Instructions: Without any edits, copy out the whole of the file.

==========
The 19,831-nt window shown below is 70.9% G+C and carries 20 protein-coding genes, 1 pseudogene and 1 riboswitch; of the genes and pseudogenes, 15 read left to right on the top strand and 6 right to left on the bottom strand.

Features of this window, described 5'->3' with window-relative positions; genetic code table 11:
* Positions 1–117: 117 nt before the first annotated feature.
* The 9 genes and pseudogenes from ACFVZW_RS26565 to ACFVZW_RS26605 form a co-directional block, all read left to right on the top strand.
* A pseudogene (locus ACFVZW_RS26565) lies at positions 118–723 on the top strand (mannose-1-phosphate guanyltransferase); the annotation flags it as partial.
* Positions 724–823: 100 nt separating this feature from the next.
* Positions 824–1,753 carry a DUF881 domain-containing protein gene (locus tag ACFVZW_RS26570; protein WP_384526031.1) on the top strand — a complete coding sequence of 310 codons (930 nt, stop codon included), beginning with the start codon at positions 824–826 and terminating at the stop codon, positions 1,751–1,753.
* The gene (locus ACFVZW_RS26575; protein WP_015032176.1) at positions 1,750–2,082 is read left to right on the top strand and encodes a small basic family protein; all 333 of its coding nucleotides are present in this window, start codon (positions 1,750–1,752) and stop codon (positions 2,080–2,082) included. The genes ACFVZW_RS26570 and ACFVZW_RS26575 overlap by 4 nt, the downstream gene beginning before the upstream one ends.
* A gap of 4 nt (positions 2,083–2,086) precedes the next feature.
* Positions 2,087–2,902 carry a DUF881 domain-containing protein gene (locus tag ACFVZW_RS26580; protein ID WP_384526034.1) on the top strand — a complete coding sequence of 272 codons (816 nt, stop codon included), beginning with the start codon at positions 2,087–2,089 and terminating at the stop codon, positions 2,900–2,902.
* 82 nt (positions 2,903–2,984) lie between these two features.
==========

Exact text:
The 19,831-nt window shown below is 70.9% G+C and carries 20 protein-coding genes, 1 pseudogene and 1 riboswitch; of the genes and pseudogenes, 15 read left to right on the top strand and 6 right to left on the bottom strand.

Features of this window, described 5'->3' with window-relative positions; genetic code table 11:
* Positions 1–117: 117 nt before the first annotated feature.
* The 9 genes and pseudogenes from ACFVZW_RS26565 to ACFVZW_RS26605 form a co-directional block, all read left to right on the top strand.
* A pseudogene (locus ACFVZW_RS26565) lies at positions 118–723 on the top strand (mannose-1-phosphate guanyltransferase); the annotation flags it as partial.
* Positions 724–823: 100 nt separating this feature from the next.
* Positions 824–1,753 carry a DUF881 domain-containing protein gene (locus tag ACFVZW_RS26570; protein WP_384526031.1) on the top strand — a complete coding sequence of 310 codons (930 nt, stop codon included), beginning with the start codon at positions 824–826 and terminating at the stop codon, positions 1,751–1,753.
* The gene (locus ACFVZW_RS26575; protein WP_015032176.1) at positions 1,750–2,082 is read left to right on the top strand and encodes a small basic family protein; all 333 of its coding nucleotides are present in this window, start codon (positions 1,750–1,752) and stop codon (positions 2,080–2,082) included. The genes ACFVZW_RS26570 and ACFVZW_RS26575 overlap by 4 nt, the downstream gene beginning before the upstream one ends.
* A gap of 4 nt (positions 2,083–2,086) precedes the next feature.
* Positions 2,087–2,902 carry a DUF881 domain-containing protein gene (locus tag ACFVZW_RS26580; protein ID WP_384526034.1) on the top strand — a complete coding sequence of 272 codons (816 nt, stop codon included), beginning with the start codon at positions 2,087–2,089 and terminating at the stop codon, positions 2,900–2,902.
* 82 nt (positions 2,903–2,984) lie between these two features.